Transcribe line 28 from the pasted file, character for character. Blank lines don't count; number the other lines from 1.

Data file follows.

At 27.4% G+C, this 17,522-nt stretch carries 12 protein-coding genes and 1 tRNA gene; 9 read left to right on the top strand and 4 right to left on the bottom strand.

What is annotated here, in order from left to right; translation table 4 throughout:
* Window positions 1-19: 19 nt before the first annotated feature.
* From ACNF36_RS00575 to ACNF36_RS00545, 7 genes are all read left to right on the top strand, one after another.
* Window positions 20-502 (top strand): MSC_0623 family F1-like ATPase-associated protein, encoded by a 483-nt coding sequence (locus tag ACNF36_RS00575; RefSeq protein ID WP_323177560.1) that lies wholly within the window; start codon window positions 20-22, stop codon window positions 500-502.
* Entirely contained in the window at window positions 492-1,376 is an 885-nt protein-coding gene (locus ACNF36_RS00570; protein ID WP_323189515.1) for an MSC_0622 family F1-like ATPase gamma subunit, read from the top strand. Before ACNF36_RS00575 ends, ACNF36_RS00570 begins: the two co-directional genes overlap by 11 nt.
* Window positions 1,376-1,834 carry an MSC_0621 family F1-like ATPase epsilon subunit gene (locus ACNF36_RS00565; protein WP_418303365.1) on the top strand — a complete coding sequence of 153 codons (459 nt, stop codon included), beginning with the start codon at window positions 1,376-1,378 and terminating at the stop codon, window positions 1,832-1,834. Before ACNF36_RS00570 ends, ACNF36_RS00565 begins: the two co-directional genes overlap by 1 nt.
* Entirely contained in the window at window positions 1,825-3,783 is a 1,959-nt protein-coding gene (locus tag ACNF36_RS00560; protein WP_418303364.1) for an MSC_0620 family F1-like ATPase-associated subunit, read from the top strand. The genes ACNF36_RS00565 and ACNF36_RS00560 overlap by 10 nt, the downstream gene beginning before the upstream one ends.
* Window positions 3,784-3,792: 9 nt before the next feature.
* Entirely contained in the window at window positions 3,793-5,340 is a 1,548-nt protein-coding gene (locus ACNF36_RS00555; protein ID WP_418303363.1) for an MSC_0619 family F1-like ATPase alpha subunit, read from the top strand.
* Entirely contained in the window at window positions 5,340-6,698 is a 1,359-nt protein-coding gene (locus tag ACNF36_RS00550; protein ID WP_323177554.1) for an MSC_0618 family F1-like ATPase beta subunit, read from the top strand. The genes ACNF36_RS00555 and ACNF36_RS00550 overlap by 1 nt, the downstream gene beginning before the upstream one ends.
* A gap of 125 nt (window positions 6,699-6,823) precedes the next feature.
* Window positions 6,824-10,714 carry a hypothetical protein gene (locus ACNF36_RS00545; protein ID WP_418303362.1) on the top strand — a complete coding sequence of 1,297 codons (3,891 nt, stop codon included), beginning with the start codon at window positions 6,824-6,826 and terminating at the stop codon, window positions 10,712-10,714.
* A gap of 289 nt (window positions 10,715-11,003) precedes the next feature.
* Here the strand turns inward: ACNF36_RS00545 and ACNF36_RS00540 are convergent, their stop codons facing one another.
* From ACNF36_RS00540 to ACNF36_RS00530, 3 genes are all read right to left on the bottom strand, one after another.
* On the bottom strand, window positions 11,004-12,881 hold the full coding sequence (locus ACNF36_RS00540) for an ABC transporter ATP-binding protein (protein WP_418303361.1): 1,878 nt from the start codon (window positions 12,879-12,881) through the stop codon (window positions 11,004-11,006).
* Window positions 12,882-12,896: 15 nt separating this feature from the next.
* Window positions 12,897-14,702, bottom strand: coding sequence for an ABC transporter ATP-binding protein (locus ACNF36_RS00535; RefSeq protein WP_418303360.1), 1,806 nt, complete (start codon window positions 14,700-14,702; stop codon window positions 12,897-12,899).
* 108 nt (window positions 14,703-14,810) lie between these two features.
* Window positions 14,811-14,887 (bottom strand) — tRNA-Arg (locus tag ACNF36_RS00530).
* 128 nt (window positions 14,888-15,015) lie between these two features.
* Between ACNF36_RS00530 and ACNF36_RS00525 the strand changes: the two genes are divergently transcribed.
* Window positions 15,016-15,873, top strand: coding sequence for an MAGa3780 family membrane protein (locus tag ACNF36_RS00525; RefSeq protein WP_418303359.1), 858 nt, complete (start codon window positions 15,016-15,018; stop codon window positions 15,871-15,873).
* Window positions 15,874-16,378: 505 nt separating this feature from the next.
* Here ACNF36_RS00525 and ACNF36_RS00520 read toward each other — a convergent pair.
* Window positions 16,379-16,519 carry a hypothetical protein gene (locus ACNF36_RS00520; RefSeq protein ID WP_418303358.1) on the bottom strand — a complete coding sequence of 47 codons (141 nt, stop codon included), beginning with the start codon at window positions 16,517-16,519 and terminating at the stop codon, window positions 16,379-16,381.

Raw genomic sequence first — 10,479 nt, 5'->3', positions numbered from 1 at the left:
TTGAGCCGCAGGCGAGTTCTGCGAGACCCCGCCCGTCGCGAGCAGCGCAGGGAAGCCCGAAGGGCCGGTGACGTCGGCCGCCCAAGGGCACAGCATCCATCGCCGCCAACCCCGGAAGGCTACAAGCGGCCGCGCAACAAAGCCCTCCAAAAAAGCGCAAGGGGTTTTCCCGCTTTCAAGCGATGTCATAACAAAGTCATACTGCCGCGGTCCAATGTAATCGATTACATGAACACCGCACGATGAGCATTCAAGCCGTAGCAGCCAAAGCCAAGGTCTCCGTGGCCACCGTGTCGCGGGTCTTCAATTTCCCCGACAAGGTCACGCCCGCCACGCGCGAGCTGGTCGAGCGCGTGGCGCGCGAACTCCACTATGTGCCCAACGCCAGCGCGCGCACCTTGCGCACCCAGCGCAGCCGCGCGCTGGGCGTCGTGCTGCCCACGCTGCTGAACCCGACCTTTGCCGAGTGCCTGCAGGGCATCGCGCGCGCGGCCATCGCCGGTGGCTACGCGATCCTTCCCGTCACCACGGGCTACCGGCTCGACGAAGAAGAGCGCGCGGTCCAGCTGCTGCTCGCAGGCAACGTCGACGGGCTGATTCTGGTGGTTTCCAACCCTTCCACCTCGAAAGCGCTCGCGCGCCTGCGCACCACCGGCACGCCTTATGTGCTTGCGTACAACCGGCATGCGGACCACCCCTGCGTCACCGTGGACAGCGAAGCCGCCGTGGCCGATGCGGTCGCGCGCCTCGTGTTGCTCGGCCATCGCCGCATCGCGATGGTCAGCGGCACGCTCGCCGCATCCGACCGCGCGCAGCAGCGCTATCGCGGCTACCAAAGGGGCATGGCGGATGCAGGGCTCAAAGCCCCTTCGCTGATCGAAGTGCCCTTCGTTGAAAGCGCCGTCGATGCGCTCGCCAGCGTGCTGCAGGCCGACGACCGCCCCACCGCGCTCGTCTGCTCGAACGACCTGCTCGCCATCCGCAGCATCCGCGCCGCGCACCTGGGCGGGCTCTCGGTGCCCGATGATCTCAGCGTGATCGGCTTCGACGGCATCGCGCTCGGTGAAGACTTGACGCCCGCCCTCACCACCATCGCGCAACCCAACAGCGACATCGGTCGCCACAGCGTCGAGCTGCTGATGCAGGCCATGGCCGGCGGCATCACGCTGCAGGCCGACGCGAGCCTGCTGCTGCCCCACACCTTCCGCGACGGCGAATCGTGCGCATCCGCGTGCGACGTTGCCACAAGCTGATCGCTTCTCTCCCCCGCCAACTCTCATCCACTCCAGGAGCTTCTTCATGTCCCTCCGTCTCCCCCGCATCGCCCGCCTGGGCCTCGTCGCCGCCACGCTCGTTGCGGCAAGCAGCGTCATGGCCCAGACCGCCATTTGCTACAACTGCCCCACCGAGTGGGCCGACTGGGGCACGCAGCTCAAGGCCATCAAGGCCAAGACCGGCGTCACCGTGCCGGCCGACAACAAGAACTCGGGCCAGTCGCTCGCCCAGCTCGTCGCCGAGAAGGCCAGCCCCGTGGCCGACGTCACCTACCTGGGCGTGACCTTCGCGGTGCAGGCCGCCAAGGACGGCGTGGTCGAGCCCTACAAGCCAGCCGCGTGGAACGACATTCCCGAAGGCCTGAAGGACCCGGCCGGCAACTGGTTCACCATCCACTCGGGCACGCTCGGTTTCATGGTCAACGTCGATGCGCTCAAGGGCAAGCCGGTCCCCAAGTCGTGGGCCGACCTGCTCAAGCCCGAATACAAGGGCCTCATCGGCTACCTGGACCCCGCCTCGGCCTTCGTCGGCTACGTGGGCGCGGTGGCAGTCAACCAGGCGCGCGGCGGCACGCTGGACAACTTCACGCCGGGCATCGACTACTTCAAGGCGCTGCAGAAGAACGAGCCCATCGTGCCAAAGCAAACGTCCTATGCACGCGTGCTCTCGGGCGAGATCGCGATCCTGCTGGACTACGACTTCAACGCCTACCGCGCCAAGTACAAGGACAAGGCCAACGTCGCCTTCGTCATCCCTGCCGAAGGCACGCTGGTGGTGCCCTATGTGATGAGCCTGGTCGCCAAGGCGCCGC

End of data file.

Raw genomic sequence first — 10,479 nt, 5'->3', positions numbered from 1 at the left: